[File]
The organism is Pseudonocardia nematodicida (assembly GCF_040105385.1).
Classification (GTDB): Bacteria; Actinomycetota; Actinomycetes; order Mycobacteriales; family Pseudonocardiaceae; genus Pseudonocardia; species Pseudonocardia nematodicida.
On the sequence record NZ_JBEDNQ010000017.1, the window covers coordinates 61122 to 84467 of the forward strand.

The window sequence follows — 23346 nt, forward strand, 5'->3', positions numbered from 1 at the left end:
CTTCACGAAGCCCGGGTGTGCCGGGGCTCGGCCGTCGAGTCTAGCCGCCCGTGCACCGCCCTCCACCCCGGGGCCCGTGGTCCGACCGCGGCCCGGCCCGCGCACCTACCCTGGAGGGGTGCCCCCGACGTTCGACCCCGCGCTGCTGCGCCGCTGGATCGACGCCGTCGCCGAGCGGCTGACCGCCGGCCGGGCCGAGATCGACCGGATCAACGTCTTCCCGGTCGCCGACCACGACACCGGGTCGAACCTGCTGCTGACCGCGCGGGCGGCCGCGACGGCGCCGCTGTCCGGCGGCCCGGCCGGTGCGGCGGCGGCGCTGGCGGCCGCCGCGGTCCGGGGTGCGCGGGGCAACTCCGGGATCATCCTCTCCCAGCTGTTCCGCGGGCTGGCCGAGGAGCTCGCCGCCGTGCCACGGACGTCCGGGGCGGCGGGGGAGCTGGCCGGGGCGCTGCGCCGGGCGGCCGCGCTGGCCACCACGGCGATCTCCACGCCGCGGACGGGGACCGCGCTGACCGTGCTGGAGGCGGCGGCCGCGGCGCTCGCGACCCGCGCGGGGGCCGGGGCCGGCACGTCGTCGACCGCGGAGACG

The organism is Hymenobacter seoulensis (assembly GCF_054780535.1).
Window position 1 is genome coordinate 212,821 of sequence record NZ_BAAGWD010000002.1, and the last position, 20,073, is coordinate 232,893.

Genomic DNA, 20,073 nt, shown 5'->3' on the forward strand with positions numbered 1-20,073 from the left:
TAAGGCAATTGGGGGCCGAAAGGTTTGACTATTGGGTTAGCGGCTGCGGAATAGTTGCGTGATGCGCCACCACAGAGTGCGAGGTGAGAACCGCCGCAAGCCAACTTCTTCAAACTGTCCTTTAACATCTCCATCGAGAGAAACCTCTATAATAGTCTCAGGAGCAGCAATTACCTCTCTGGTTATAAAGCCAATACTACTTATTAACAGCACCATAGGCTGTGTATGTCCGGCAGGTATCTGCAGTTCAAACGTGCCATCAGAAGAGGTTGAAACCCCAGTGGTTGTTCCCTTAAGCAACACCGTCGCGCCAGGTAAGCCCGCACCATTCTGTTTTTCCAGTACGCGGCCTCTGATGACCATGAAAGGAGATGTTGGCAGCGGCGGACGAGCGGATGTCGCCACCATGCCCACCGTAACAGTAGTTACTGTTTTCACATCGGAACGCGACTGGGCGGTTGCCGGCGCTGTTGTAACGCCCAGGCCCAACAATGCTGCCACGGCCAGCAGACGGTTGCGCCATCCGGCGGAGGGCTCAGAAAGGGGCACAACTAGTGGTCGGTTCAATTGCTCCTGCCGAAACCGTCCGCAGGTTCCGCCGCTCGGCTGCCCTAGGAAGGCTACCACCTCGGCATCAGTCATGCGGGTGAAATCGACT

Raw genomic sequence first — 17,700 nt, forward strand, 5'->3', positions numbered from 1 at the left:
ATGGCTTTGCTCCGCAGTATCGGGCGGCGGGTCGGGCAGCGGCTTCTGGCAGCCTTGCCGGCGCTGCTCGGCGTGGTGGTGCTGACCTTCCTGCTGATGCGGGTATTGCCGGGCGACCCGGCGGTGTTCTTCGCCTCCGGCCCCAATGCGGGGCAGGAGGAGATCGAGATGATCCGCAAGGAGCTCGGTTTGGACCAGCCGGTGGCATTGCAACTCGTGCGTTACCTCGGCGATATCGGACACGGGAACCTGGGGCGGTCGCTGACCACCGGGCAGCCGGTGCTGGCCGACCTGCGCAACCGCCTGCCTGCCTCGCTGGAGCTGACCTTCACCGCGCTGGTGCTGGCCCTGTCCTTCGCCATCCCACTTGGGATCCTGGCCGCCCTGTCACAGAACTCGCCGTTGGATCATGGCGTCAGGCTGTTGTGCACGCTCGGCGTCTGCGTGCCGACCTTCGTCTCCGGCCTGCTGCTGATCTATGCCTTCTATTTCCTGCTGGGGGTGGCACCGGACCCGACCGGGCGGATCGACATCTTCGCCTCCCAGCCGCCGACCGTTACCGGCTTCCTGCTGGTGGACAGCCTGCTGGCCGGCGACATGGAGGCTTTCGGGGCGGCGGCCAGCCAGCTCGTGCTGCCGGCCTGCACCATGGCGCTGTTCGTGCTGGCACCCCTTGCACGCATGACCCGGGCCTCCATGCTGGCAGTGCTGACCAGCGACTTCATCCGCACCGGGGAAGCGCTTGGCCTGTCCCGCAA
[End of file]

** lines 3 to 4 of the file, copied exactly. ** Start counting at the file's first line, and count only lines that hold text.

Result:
On the sequence record NZ_JBEDNQ010000017.1, the window covers coordinates 61122 to 84467 of the forward strand.

The window sequence follows — 23346 nt, forward strand, 5'->3', positions numbered from 1 at the left end: